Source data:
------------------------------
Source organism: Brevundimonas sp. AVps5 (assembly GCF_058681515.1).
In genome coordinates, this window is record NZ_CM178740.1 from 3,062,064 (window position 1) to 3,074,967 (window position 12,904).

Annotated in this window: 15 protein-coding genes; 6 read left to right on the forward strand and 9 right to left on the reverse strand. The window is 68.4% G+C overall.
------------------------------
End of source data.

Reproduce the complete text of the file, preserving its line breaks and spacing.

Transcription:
Source organism: Brevundimonas sp. AVps5 (assembly GCF_058681515.1).
In genome coordinates, this window is record NZ_CM178740.1 from 3,062,064 (window position 1) to 3,074,967 (window position 12,904).

Annotated in this window: 15 protein-coding genes; 6 read left to right on the forward strand and 9 right to left on the reverse strand. The window is 68.4% G+C overall.